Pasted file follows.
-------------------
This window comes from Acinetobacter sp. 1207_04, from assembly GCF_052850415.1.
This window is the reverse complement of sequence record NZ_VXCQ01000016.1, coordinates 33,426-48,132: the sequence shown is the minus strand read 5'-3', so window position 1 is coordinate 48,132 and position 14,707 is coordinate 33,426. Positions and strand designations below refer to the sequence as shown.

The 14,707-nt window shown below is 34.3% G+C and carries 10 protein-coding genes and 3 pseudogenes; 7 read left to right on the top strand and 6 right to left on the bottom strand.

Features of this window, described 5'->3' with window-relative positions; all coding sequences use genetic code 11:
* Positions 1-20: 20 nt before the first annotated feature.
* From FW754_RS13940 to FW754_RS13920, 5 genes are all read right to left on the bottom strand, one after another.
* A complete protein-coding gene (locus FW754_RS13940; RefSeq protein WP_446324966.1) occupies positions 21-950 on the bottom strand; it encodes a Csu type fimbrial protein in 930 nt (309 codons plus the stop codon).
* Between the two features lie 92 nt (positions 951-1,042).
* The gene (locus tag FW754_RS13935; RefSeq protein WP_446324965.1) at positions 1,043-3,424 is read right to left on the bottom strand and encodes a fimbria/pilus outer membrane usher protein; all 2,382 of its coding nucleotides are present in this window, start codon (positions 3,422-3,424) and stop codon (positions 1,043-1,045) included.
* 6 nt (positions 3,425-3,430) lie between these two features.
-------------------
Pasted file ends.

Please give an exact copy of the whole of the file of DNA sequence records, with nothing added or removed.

This window comes from Acinetobacter sp. 1207_04, from assembly GCF_052850415.1.
This window is the reverse complement of sequence record NZ_VXCQ01000016.1, coordinates 33,426-48,132: the sequence shown is the minus strand read 5'-3', so window position 1 is coordinate 48,132 and position 14,707 is coordinate 33,426. Positions and strand designations below refer to the sequence as shown.

The 14,707-nt window shown below is 34.3% G+C and carries 10 protein-coding genes and 3 pseudogenes; 7 read left to right on the top strand and 6 right to left on the bottom strand.

Features of this window, described 5'->3' with window-relative positions; all coding sequences use genetic code 11:
* Positions 1-20: 20 nt before the first annotated feature.
* From FW754_RS13940 to FW754_RS13920, 5 genes are all read right to left on the bottom strand, one after another.
* A complete protein-coding gene (locus FW754_RS13940; RefSeq protein WP_446324966.1) occupies positions 21-950 on the bottom strand; it encodes a Csu type fimbrial protein in 930 nt (309 codons plus the stop codon).
* Between the two features lie 92 nt (positions 951-1,042).
* The gene (locus tag FW754_RS13935; RefSeq protein WP_446324965.1) at positions 1,043-3,424 is read right to left on the bottom strand and encodes a fimbria/pilus outer membrane usher protein; all 2,382 of its coding nucleotides are present in this window, start codon (positions 3,422-3,424) and stop codon (positions 1,043-1,045) included.
* 6 nt (positions 3,425-3,430) lie between these two features.